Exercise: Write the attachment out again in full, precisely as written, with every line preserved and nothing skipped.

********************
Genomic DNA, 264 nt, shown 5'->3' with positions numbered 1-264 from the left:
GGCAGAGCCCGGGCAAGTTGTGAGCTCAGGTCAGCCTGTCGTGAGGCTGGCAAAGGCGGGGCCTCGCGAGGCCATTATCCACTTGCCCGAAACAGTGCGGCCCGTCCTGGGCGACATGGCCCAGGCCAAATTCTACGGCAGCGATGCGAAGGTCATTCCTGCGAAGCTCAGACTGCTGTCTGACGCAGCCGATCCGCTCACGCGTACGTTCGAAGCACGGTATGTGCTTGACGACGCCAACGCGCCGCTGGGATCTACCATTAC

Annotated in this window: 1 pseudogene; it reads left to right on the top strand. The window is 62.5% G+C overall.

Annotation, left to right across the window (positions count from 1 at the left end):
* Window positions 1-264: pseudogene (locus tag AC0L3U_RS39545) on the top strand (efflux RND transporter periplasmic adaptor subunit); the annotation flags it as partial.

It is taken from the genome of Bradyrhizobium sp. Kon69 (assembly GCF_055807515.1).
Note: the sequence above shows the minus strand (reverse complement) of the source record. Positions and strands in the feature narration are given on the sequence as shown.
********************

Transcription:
Genomic DNA, 264 nt, shown 5'->3' with positions numbered 1-264 from the left:
GGCAGAGCCCGGGCAAGTTGTGAGCTCAGGTCAGCCTGTCGTGAGGCTGGCAAAGGCGGGGCCTCGCGAGGCCATTATCCACTTGCCCGAAACAGTGCGGCCCGTCCTGGGCGACATGGCCCAGGCCAAATTCTACGGCAGCGATGCGAAGGTCATTCCTGCGAAGCTCAGACTGCTGTCTGACGCAGCCGATCCGCTCACGCGTACGTTCGAAGCACGGTATGTGCTTGACGACGCCAACGCGCCGCTGGGATCTACCATTAC

Annotated in this window: 1 pseudogene; it reads left to right on the top strand. The window is 62.5% G+C overall.

Annotation, left to right across the window (positions count from 1 at the left end):
* Window positions 1-264: pseudogene (locus tag AC0L3U_RS39545) on the top strand (efflux RND transporter periplasmic adaptor subunit); the annotation flags it as partial.

It is taken from the genome of Bradyrhizobium sp. Kon69 (assembly GCF_055807515.1).
Note: the sequence above shows the minus strand (reverse complement) of the source record. Positions and strands in the feature narration are given on the sequence as shown.